For the last decade or more, plan sponsors generally have been less comfortable with global approaches. Money management has become more specialized with "experts" in various subsets of the investment arena. Consultants have produced scores of studies showing that skillful asset allocation can drive the overall performance of a total portfolio, and plan sponsors have become more comfortable with a top-down/macro decision-making process that brings this asset allocation decision in-house.
While most attribution methodologies focus on top-down decisions as the "driver" of performance, with stock selection becoming the residual to any value added, a well-executed global approach requires a manager who can successfully identify undervalued securities or industries from the largest possible field of opportunity. As long as a plan sponsor does not define risk as "deviation from a benchmark," we believe a global approach to research and investment is increasingly the best course.
Several factors support this argument:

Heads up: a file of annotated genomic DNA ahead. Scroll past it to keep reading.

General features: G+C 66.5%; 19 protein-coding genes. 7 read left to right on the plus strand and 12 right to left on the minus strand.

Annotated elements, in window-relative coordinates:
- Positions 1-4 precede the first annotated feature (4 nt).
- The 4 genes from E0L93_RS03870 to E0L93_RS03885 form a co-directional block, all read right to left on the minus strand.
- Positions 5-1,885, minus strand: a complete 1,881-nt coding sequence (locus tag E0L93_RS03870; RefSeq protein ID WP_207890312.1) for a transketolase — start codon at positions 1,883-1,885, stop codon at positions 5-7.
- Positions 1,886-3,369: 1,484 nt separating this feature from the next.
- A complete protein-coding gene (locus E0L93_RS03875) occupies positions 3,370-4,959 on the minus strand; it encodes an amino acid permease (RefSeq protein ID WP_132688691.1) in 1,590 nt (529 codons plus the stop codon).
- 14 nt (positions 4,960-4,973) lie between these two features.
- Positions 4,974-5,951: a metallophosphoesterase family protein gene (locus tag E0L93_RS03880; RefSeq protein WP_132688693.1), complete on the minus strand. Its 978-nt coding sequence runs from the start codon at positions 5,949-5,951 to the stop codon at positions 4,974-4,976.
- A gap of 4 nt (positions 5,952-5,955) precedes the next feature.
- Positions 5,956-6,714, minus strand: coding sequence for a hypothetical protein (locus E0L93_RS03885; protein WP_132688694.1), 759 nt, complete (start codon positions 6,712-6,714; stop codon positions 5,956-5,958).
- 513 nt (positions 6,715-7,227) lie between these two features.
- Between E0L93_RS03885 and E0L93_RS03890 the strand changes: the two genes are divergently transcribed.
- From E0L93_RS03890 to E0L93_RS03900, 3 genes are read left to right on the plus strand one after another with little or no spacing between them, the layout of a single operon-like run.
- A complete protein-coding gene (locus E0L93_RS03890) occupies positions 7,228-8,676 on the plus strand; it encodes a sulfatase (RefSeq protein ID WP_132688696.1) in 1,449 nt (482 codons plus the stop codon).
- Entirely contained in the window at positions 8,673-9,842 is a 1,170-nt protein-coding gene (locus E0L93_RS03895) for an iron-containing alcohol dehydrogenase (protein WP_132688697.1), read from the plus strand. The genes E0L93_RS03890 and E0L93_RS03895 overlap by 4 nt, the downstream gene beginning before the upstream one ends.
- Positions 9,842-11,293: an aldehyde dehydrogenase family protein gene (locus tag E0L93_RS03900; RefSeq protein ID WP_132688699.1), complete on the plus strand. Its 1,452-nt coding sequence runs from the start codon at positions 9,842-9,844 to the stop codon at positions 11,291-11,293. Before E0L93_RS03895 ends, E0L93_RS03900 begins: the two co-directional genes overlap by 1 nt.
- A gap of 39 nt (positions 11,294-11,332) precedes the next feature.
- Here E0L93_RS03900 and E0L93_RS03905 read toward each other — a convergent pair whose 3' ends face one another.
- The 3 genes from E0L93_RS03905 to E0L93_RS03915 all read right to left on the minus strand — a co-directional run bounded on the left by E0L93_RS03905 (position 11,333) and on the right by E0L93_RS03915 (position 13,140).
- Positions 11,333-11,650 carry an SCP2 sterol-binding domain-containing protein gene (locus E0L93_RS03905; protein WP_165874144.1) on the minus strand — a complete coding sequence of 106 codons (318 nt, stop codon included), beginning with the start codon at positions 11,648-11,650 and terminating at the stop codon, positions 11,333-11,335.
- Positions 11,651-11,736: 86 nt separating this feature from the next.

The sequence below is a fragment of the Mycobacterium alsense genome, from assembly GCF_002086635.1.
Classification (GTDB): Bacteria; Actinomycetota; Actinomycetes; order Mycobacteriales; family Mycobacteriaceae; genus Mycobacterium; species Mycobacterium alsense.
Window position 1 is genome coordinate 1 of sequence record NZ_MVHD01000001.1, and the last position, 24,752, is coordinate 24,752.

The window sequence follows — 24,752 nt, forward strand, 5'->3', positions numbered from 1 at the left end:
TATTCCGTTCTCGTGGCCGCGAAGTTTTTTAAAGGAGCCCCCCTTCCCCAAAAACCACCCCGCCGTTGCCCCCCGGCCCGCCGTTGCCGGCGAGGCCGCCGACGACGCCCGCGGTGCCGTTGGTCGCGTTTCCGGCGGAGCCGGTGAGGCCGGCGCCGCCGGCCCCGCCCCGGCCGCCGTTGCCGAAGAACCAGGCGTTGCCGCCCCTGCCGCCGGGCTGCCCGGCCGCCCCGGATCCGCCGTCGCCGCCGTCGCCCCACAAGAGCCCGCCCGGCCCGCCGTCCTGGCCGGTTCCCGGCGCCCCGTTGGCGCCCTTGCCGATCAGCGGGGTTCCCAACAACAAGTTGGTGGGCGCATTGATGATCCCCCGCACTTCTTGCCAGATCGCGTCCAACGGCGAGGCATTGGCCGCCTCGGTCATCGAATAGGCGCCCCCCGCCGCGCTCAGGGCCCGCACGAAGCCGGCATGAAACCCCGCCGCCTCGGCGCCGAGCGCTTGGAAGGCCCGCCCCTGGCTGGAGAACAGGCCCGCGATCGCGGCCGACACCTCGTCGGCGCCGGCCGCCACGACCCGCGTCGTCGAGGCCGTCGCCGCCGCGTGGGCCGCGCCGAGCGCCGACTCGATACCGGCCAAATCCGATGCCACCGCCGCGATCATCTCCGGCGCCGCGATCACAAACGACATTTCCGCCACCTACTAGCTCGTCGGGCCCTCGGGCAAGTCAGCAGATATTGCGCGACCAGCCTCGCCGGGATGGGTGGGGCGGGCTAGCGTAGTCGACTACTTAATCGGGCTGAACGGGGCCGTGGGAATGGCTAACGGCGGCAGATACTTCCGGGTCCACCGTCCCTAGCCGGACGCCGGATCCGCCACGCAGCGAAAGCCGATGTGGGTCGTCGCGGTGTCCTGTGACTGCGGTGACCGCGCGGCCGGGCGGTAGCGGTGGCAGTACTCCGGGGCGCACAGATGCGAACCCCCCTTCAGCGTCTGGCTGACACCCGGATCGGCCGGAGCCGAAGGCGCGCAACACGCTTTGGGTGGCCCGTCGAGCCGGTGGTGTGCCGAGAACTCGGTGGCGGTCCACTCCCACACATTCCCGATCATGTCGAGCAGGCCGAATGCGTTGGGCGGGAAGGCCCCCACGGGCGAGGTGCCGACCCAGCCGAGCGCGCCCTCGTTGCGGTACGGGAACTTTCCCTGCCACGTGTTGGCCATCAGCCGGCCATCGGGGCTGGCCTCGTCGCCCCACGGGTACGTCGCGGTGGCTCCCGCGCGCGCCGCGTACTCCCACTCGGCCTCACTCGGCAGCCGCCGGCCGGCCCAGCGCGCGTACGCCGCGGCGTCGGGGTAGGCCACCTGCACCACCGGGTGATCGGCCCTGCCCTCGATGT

More opportunity: Using the Morgan Stanley Capital International All-Country World index as the proxy for the world market as of Dec. 31, 2004, North America only accounts for 52% of world market capitalization totaling $21 trillion, leaving Europe with almost 30% and Asia, 13%. Outside North America, the relative importance of Japan has declined over the past decade while emerging markets have raised their profile, further broadening the array of choices for investors.
In investment terms, a global equity mandate offers access to a broad range of leading companies with large market capitalization and good growth prospects. According to I/B/E/S Estimates and Factset as of April 15, there are about 4,500 companies around the world capitalized at $1 billion or more, of which about 57% are based outside the United States.
Global research: Many large investment firms have reshaped their research units to focus on global sectors. Instead of having sector analysts focus on specific geographic regions, research is being organized around global economic or industrial sectors, with a regional overlay. Analysts are comparing companies in specific industry sectors around the globe and developing longer-term financial models to facilitate comparisons among companies in similar industries. This information is supplemented by regional economic and political analysis.
Global accounting standards: The drive toward uniform standards has been slow and marked by disagreement between the United States and other countries. But progress is being made and it is only a matter of time before accounting standards are harmonized across borders in the developed world.